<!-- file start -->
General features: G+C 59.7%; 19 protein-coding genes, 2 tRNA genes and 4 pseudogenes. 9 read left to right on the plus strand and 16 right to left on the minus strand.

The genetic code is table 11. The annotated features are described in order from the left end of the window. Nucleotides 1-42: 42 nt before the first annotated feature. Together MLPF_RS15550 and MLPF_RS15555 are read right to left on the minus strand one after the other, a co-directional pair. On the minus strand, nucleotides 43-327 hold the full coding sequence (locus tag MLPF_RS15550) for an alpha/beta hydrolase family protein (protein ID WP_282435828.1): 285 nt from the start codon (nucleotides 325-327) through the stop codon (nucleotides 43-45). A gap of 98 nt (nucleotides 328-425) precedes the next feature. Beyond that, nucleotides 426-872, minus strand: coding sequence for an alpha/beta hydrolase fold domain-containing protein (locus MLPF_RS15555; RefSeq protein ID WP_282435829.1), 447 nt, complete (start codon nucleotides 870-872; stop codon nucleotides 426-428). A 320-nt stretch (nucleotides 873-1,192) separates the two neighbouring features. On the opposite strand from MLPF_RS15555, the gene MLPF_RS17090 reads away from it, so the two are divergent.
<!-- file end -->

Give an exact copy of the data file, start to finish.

General features: G+C 59.7%; 19 protein-coding genes, 2 tRNA genes and 4 pseudogenes. 9 read left to right on the plus strand and 16 right to left on the minus strand.

The genetic code is table 11. The annotated features are described in order from the left end of the window. Nucleotides 1-42: 42 nt before the first annotated feature. Together MLPF_RS15550 and MLPF_RS15555 are read right to left on the minus strand one after the other, a co-directional pair. On the minus strand, nucleotides 43-327 hold the full coding sequence (locus tag MLPF_RS15550) for an alpha/beta hydrolase family protein (protein ID WP_282435828.1): 285 nt from the start codon (nucleotides 325-327) through the stop codon (nucleotides 43-45). A gap of 98 nt (nucleotides 328-425) precedes the next feature. Beyond that, nucleotides 426-872, minus strand: coding sequence for an alpha/beta hydrolase fold domain-containing protein (locus MLPF_RS15555; RefSeq protein ID WP_282435829.1), 447 nt, complete (start codon nucleotides 870-872; stop codon nucleotides 426-428). A 320-nt stretch (nucleotides 873-1,192) separates the two neighbouring features. On the opposite strand from MLPF_RS15555, the gene MLPF_RS17090 reads away from it, so the two are divergent.